Majority of Funds Use Pricing Service for Foreign Securities, Says Survey
Think you donít have to worry about pricing issues because you donít run a mutual fund? Think again.
All advisers need to make sure they accurately price securities held in client portfolios to ensure that numbers derived from those valuations, such as advisory fees, investment performance, and even the firmís assets under management, are calculated correctly.
Even if you donít have to calculate daily NAVs, "youíre still going to be paid based on a value," said Deloitte & Toucheís Paul Kraft. "Itís important that you apply fair value techniques."
In a recent survey of 63 fund groups, Deloitte found that 68 percent use a third-party pricing service for foreign securities. That, said Deloitte, represented "a staggering increase" from the 21 percent reported in the firmís 2003 survey. Other findings:
37 percent of the respondents said that they had reduced their fair valuation trigger over the past year, with the average trigger decreasing from 2.25 percent in 2003 to 0.73 percent in 2004.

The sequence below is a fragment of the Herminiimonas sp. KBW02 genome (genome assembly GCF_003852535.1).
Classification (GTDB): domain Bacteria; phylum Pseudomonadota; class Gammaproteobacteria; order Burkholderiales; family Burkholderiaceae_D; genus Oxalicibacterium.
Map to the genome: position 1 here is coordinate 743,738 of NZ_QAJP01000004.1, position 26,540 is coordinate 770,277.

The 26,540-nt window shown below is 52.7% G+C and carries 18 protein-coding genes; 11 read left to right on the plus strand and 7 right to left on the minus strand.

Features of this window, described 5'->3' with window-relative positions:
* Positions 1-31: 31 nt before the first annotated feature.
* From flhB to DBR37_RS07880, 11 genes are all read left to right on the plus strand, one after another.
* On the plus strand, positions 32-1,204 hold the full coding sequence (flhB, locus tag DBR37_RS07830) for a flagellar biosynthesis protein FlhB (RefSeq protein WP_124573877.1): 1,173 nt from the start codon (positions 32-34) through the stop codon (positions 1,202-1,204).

40 percent said they wait to review stale prices after five days of no pricing changes. Only 18 percent said they perform an analysis on stale pricing every day.
Roughly two-thirds said their policies specifically define market fluctuations.
51 percent said they revised their fair valuation policies and procedures "in a meaningful way" over the past year.
44 percent said they were examined by the SEC in the last year. Of those, half said that examiners commented (formally or informally) on their fair value policies and procedures, focusing on foreign, small-cap, and high yield securities.
Kraft noted that both of the major pricing vendors (ITG and FT) have evaluated the small cap area. "I donít think theyíve come to any conclusions yet," he said. He noted that as a result of indexing, there is "less of a chance" that there will not be a market price for small caps.
The biggest fair valuation issue in many firms continues to be getting that "internal comfort" that fair valuation is appropriate, Kraft said. Historically, he noted, firms had an "incredible amount of concern" about moving from market price to an evaluated equity price.